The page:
However, the Indian government’s domestic obligations this week forced it to temporarily ban exports of AstraZeneca vaccines made by the India Serum institute, as the country faces a spike in infections. This will severely limit its ability to compete with China in its international rollout and will also be a blow to COVAX, which has been relying on Indian-made AstraZeneca vaccines. This may be welcome news in Beijing, but it represents a huge setback for the global effort to end the pandemic and it’s the people of developing countries who will really lose out.
Moreover, the US appears to be taking China’s vaccine diplomacy very seriously and has reportedly been in talks with its Quad partners, formulating a plan to counter China’s efforts. The Quad partnership consists of the US, Australia, India and Japan and looks as though it will play a significant role in American foreign policy under Joe Biden, as China and Asia have become the main strategic focus of the US. This is something to watch going forward, though the Indian vaccine export ban will be a big setback.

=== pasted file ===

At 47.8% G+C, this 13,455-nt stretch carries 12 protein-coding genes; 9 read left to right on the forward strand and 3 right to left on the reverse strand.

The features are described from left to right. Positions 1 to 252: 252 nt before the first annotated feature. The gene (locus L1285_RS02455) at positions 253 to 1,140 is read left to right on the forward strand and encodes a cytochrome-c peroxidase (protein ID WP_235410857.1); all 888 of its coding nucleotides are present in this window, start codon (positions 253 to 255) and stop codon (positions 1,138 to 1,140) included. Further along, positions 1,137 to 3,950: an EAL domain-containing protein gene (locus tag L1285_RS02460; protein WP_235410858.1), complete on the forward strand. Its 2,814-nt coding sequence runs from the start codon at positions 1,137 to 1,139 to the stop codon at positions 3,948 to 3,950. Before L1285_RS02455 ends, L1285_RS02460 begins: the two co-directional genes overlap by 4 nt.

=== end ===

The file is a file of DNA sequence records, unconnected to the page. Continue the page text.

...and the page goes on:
It certainly looks as though vaccines are becoming the new weapon of great power politics, as we emerge from the COVID-19 pandemic. Whether or not China and Russia can successfully use vaccines to undermine Joe Biden and his vision of renewed American leadership remains to be seen, though, and this is something that will be playing out for the next couple of years. As America tries to keep hold of its power and maintain the international order which has dominated for so long, and as China attempts to prove itself as an alternative global leader, this could have really fascinating consequences for the future of global governance and world order.
Nonetheless, attention should be given to the tragic fact that many in some of the poorest countries will go without being vaccinated for a very long time due to the fact their country is not deemed strategically important enough. Whether or not it’s inevitable, it is sad that citizens of developing countries find themselves at the mercy of such competition between rich and powerful states, when it is they who have suffered the most from the vicious onslaught of COVID-19.